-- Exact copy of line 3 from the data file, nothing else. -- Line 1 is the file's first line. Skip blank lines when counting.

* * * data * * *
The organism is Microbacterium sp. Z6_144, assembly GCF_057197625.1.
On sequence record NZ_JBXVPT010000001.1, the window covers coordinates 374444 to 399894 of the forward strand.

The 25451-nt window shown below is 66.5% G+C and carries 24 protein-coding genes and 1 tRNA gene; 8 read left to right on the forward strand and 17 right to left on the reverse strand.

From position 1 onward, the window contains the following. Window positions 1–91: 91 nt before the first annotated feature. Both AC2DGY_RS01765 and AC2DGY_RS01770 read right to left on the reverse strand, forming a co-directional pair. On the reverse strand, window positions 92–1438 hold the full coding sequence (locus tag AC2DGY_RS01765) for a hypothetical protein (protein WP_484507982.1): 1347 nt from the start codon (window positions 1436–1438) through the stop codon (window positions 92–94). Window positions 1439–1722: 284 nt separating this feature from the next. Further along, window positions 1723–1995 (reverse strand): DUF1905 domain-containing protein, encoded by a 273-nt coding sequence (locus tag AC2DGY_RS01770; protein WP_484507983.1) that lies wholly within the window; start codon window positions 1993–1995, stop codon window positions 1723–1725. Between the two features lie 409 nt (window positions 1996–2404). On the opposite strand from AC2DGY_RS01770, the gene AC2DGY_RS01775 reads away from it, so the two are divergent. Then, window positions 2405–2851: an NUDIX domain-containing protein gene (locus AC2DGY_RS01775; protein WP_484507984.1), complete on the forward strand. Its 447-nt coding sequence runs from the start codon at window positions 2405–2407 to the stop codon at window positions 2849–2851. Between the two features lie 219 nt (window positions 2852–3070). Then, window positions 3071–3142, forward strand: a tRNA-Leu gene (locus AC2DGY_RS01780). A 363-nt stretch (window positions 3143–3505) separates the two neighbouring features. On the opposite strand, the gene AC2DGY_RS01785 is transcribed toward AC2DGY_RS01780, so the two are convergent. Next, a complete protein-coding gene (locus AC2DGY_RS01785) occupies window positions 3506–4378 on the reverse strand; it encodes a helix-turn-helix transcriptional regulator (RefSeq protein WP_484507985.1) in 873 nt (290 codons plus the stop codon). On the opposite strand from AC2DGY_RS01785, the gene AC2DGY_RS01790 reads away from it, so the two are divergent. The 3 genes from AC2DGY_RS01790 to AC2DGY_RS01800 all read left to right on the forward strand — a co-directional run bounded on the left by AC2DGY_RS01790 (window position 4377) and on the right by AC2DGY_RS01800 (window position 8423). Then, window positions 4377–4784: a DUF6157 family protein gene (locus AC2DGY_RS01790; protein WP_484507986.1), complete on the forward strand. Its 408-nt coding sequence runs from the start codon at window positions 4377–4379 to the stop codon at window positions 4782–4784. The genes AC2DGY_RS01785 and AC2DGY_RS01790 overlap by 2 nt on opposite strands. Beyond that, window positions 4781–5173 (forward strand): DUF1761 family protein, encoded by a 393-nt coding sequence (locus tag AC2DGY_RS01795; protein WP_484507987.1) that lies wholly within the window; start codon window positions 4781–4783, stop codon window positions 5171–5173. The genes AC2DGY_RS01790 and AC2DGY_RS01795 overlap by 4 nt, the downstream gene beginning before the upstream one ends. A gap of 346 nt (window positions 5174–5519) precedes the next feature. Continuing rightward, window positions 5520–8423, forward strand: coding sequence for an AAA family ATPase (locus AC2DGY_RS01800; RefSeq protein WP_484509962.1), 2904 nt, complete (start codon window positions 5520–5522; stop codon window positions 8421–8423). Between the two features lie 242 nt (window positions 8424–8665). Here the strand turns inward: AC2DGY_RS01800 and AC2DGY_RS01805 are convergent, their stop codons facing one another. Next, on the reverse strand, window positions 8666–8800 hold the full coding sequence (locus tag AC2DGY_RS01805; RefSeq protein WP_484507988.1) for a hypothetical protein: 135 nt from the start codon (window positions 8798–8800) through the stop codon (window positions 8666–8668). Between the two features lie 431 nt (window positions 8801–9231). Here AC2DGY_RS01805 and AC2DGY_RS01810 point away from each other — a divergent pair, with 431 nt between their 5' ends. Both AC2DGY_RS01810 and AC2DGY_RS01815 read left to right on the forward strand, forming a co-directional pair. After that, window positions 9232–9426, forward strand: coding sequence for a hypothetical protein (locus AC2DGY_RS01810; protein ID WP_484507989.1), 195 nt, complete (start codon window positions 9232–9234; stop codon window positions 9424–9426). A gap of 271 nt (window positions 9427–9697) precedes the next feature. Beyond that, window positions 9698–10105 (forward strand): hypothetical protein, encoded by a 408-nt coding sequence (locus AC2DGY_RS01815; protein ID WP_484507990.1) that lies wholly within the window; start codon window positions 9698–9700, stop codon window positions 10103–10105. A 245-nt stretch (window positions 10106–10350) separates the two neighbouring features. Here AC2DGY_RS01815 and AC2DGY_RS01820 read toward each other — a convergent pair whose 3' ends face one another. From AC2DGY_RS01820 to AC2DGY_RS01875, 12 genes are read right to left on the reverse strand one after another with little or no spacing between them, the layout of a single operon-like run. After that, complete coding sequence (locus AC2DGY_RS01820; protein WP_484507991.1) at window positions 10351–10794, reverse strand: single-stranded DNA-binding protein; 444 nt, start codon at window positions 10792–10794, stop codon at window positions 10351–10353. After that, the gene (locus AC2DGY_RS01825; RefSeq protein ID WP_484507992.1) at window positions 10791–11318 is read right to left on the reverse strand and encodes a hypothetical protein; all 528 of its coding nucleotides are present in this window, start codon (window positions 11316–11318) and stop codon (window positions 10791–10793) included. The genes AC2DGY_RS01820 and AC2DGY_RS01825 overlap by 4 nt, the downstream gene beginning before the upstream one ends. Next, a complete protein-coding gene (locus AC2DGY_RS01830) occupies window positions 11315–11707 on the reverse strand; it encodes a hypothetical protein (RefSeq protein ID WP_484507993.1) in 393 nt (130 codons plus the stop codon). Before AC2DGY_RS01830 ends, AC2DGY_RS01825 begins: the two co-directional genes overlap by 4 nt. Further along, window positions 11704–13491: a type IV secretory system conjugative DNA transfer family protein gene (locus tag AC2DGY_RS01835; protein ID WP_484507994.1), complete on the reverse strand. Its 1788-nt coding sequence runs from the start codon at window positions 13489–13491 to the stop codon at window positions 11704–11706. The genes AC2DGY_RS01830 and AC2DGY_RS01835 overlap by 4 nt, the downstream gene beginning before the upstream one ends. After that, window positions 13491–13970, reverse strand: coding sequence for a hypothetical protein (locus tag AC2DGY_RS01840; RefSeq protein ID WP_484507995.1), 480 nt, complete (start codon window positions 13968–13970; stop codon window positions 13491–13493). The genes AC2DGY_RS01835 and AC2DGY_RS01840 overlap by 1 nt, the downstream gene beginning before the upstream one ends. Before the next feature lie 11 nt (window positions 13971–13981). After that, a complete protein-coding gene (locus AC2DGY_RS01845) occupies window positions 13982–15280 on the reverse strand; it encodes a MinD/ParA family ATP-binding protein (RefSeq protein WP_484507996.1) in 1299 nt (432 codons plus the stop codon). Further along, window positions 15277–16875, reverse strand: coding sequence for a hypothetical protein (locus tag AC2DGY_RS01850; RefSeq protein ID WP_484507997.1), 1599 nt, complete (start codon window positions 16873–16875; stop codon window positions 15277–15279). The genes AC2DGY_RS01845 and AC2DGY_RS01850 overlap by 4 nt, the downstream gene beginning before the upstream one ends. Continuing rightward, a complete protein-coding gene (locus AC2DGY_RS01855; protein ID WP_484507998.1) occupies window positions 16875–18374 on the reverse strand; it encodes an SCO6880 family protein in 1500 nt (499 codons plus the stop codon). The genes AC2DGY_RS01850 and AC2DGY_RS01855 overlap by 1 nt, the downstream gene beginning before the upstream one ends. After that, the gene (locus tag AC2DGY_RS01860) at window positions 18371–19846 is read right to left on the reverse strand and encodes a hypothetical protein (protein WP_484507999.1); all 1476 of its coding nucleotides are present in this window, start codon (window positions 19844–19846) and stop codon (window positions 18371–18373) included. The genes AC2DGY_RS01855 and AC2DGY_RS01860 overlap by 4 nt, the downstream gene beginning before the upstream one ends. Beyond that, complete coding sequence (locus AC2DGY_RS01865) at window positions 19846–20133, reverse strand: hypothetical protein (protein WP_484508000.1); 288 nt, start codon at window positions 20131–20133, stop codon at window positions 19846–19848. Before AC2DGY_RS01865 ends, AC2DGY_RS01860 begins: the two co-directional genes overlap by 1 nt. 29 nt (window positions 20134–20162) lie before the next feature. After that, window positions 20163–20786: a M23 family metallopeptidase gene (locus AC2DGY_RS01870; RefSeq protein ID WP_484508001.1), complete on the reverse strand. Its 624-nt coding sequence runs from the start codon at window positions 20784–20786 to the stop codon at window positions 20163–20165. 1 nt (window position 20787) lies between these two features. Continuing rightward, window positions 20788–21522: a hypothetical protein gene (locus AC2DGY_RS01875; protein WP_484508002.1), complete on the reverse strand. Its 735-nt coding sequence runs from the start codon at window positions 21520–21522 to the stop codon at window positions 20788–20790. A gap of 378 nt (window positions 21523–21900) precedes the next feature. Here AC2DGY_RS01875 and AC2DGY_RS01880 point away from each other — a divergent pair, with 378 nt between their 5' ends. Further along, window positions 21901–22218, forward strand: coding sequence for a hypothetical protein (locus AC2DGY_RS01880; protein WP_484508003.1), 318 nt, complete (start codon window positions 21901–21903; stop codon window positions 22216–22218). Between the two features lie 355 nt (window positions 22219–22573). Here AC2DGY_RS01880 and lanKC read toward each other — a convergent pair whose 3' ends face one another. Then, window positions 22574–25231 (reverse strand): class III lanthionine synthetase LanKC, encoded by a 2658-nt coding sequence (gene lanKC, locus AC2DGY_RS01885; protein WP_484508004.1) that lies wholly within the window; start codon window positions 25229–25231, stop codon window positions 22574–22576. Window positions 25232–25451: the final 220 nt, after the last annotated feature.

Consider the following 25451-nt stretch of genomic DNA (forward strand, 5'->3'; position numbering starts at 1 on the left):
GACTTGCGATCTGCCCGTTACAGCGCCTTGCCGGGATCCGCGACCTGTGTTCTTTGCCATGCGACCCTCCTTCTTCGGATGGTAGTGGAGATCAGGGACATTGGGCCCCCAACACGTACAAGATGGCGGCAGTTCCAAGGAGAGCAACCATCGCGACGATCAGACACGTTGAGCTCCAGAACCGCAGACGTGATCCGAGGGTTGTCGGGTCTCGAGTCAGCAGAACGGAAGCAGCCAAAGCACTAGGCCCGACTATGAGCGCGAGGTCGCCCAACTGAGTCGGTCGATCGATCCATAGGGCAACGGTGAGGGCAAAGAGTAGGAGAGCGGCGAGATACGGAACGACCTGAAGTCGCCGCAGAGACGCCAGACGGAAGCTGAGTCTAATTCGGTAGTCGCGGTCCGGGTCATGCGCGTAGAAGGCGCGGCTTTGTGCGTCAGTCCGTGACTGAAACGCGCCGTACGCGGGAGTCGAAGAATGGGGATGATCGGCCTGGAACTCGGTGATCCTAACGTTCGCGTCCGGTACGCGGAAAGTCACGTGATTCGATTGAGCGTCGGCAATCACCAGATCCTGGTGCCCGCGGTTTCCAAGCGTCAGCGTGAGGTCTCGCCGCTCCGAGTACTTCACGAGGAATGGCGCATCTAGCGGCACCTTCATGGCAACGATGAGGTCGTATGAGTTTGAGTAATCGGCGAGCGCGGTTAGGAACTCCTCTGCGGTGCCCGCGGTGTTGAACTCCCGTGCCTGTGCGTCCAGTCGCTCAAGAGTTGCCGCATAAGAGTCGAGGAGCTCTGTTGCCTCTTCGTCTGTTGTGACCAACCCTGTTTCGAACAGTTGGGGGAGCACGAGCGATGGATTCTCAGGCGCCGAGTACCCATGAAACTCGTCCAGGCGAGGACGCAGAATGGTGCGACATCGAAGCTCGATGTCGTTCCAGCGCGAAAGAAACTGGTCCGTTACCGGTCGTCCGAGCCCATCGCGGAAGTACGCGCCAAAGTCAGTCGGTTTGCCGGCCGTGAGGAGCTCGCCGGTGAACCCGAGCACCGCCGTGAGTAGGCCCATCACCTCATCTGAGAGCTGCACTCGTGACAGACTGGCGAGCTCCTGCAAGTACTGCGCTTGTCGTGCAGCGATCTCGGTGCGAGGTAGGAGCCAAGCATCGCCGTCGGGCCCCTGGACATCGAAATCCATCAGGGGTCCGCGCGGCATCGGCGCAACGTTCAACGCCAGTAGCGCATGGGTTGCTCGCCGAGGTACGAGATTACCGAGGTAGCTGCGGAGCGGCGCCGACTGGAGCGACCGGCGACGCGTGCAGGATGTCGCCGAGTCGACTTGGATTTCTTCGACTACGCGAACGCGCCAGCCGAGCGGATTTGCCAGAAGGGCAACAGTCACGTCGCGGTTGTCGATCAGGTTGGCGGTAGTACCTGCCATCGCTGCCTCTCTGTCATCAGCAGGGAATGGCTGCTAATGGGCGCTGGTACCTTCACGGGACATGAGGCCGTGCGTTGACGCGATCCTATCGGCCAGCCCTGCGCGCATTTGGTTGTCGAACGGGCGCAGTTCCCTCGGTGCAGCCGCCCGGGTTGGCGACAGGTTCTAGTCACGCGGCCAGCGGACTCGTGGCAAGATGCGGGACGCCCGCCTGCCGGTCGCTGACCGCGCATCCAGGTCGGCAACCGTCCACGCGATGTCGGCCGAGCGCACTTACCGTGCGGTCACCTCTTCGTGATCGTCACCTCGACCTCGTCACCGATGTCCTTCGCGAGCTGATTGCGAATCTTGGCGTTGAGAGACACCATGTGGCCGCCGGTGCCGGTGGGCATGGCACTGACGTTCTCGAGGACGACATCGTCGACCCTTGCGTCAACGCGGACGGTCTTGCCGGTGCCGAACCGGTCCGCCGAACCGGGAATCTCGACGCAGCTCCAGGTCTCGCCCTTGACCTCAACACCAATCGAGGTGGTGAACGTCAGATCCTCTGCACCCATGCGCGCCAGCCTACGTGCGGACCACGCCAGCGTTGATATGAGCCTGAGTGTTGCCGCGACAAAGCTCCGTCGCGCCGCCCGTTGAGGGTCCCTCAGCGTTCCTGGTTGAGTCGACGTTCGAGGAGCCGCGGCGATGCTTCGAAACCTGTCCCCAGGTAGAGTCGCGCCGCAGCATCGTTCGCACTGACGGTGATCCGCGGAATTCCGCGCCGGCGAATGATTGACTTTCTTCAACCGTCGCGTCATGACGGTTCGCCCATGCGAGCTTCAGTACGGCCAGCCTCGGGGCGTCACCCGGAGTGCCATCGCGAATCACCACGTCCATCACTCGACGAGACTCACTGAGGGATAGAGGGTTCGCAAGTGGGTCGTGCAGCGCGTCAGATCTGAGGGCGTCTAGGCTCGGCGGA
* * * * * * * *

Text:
The 25451-nt window shown below is 66.5% G+C and carries 24 protein-coding genes and 1 tRNA gene; 8 read left to right on the forward strand and 17 right to left on the reverse strand.